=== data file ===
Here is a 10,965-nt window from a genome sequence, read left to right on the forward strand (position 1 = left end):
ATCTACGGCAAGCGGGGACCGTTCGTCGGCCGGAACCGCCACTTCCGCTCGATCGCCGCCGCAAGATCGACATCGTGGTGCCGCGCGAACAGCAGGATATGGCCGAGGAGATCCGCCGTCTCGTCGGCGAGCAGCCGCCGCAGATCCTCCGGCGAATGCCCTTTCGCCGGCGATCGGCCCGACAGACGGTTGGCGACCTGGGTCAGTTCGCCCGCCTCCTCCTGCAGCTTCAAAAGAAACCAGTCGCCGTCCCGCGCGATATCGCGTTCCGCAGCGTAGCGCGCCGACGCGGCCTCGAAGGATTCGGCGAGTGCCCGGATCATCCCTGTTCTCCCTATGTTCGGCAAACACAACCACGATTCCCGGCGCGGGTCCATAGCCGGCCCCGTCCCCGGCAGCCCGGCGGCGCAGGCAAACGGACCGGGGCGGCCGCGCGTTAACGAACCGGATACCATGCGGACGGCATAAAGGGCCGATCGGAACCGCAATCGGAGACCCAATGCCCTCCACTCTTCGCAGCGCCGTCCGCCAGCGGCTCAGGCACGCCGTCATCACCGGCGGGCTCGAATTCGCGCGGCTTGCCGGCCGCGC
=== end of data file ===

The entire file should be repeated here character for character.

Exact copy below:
Here is a 10,965-nt window from a genome sequence, read left to right on the forward strand (position 1 = left end):
ATCTACGGCAAGCGGGGACCGTTCGTCGGCCGGAACCGCCACTTCCGCTCGATCGCCGCCGCAAGATCGACATCGTGGTGCCGCGCGAACAGCAGGATATGGCCGAGGAGATCCGCCGTCTCGTCGGCGAGCAGCCGCCGCAGATCCTCCGGCGAATGCCCTTTCGCCGGCGATCGGCCCGACAGACGGTTGGCGACCTGGGTCAGTTCGCCCGCCTCCTCCTGCAGCTTCAAAAGAAACCAGTCGCCGTCCCGCGCGATATCGCGTTCCGCAGCGTAGCGCGCCGACGCGGCCTCGAAGGATTCGGCGAGTGCCCGGATCATCCCTGTTCTCCCTATGTTCGGCAAACACAACCACGATTCCCGGCGCGGGTCCATAGCCGGCCCCGTCCCCGGCAGCCCGGCGGCGCAGGCAAACGGACCGGGGCGGCCGCGCGTTAACGAACCGGATACCATGCGGACGGCATAAAGGGCCGATCGGAACCGCAATCGGAGACCCAATGCCCTCCACTCTTCGCAGCGCCGTCCGCCAGCGGCTCAGGCACGCCGTCATCACCGGCGGGCTCGAATTCGCGCGGCTTGCCGGCCGCGC